5 tips for summer safety on the farm
Summer brings longer days and warmer weather. However, it also means a busier time for farmers. Before you tackle your summer farming to-do list, check out these tips for staying safe.Read More →
5 camping safety tips you should follow
Summertime is the perfect time to get outdoors and enjoy nature. Before you hit the campgrounds, there are some safety measures that you should keep in mind to make sure everyone has a safe and memorable experience.
Follow these five tips to make the most out of your experience.Read More →
Kids on the farm: Age appropriate farm safety tips
Farms are a rare combination of workplace and home. Because kids grow up "at home" on the farm, we may not think to give them the same kind of safety training we expect in a workplace.
It's not uncommon for a construction or landscaping company, for example, to hold weekly tailgate talks reminding employees of job site hazards and the steps they can take to stay safe.
Try the same tactics with kids on the farm.Read More →
Know the 7 rules of the road for bicyclists
Biking to work, for exercise, or just to enjoy the beautiful weather is a great spring and summer activity. Did you know though, that no matter where you ride, your bike is considered a vehicle? Because bikes share the road with motorists, it's important to be aware of your surroundings at all times.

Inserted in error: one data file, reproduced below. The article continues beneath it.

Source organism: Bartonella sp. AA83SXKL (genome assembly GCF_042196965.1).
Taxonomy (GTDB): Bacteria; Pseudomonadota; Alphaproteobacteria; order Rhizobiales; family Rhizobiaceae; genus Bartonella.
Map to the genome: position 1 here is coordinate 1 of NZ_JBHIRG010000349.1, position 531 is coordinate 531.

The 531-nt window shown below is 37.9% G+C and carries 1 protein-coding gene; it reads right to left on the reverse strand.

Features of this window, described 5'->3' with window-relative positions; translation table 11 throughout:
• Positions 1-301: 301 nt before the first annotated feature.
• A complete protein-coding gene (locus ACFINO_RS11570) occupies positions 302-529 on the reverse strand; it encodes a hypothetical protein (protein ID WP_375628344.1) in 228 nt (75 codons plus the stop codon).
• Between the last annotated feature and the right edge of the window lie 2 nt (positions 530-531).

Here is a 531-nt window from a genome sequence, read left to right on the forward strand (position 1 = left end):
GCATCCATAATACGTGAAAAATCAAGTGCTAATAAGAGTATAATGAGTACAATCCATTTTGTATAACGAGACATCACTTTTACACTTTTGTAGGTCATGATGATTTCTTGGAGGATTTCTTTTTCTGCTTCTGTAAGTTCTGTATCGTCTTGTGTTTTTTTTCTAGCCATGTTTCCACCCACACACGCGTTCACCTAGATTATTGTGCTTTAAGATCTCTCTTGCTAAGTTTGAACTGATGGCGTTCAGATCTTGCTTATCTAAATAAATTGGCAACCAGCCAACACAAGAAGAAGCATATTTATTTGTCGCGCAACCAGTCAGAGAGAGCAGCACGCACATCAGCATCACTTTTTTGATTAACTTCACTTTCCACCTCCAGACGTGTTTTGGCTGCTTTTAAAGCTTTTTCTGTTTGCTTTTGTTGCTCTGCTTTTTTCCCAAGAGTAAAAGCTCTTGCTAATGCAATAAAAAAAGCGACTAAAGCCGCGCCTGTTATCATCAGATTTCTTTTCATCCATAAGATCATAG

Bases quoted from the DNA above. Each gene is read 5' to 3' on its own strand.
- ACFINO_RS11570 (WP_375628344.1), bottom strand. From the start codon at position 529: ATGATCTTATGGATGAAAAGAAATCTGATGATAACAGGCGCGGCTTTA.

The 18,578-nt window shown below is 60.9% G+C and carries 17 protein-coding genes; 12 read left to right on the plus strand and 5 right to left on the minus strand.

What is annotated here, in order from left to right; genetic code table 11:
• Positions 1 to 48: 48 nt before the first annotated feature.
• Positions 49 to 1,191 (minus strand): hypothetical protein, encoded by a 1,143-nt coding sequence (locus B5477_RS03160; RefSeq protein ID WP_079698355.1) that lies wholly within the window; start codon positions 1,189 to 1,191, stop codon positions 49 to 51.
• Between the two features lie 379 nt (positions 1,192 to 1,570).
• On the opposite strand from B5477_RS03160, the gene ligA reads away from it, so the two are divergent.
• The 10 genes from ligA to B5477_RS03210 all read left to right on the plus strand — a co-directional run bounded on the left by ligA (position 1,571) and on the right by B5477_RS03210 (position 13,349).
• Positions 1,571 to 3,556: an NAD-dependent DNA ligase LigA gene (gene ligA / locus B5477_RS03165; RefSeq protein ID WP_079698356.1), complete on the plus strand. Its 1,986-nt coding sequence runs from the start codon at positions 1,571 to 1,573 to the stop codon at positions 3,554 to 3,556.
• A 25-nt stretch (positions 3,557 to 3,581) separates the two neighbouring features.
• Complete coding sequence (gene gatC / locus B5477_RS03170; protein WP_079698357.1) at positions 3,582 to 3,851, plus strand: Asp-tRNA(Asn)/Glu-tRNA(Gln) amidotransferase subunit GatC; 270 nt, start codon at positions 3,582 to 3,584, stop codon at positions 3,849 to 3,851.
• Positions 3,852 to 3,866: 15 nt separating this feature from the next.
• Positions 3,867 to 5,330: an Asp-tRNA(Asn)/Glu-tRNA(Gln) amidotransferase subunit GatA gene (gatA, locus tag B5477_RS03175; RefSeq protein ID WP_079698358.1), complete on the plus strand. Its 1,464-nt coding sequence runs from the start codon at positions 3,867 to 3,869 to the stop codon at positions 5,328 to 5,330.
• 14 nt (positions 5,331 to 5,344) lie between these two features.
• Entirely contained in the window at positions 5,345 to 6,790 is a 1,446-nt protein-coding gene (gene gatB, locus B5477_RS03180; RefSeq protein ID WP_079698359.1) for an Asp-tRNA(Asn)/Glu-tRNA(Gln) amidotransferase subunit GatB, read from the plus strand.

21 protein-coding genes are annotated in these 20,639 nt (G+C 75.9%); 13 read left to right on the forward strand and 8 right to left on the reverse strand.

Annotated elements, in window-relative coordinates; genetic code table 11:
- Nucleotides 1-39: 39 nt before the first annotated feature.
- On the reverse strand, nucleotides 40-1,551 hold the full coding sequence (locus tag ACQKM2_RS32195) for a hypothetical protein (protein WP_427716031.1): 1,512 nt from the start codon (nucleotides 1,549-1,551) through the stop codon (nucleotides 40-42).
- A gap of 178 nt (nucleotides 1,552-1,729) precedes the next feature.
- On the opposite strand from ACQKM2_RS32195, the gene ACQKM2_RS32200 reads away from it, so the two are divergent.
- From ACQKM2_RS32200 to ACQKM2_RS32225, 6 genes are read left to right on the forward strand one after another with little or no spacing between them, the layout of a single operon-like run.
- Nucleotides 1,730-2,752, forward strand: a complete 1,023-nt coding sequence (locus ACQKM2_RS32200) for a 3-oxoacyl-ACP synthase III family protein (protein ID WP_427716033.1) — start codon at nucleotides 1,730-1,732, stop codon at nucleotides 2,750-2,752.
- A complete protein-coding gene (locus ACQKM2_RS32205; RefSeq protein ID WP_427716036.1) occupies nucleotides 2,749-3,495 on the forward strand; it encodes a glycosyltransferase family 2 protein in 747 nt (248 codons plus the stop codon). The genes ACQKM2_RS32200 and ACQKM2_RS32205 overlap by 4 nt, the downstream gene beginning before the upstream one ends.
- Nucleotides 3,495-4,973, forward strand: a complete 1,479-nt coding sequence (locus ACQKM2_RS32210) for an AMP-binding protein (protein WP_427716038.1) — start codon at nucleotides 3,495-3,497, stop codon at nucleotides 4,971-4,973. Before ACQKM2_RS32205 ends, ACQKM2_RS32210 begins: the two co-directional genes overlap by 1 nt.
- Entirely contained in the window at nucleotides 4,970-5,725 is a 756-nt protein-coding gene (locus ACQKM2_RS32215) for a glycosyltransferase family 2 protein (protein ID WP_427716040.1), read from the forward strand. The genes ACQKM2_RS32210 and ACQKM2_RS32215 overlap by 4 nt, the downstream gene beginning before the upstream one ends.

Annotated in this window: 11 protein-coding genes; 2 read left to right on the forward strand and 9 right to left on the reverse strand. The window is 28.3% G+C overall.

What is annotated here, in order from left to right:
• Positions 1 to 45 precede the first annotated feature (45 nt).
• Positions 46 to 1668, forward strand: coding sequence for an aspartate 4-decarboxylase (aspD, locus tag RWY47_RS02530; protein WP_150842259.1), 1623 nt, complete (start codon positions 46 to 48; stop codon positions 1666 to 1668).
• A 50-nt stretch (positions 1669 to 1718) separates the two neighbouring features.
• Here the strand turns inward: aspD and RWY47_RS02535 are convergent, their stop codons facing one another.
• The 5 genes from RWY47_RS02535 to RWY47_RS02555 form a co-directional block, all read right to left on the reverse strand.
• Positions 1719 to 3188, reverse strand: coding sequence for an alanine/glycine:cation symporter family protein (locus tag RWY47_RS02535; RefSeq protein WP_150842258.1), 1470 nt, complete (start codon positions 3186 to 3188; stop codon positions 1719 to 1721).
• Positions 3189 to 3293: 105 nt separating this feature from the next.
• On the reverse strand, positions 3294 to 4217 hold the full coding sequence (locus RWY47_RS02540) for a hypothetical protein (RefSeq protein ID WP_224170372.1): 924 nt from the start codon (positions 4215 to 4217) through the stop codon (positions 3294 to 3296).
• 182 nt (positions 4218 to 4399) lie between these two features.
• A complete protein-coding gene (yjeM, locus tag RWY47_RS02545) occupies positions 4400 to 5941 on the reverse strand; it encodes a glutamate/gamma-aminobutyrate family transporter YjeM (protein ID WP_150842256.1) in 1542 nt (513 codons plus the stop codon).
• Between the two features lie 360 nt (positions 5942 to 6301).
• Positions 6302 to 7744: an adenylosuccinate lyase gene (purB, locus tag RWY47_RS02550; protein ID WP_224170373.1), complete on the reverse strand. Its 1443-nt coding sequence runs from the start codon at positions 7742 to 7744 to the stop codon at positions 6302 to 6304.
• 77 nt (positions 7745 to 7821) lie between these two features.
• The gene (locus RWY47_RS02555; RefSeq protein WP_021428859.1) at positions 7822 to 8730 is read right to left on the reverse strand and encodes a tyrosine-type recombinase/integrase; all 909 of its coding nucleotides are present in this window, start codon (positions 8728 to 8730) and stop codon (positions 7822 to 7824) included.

In general, follow these seven guidelines any time you're biking to stay safe on the road.Read More →
Maintain your tires for a safer, smoother drive
Tires are a crucial part of your day-to-day travels, but they can be easily overlooked when you're inspecting your car. It's important to note, however; that there are significant benefits to checking them frequently – including better fuel economy, a safer drive, and easier handling of your device.
Follow these tips to ensure a smooth ride.Read More →
Delayed flights and lost luggage often headline the list of concerns for travelers, but they are minor inconveniences compared to severe illness, missing prescriptions, or serious injury away from home.
The time to prepare for sickness is before germs hit your team. Illnesses can happen anytime, but flu season generally peaks between December and February, although it can stretch from October through May. Consider how you canprevent an outbreak and how you can respond quickly to limit the impact and costs to your business.
When Jenny VanDeHei left for college to study business, she thought she had picked her last stone and fed her last calf. She loved the family farm she grew up on, but she saw her future as an accountant, in an office building in the city, far from the country fresh smell of cow manure.
When you’re born into a farm family, on the job training begins the moment you can walk. You learn quickly where it’s safe to play, not to startle the animals, and that there’s always a way you can help – no matter your age. Curt Weis, Manager – Farm and Agribusiness Training, can attest to this because he earned his keep by working on his family’s farm right up until he left for college.
Patti Lemke, Sr. Agribusiness Underwriter, spent her entire young life living and working on a farm. Her parents owned and operated a small farm in Eden, Wis. that milked 65 cows in a stanchion barn, and she worked on a large dairy farm that milked 700 head from the time she was 14 until she left for college.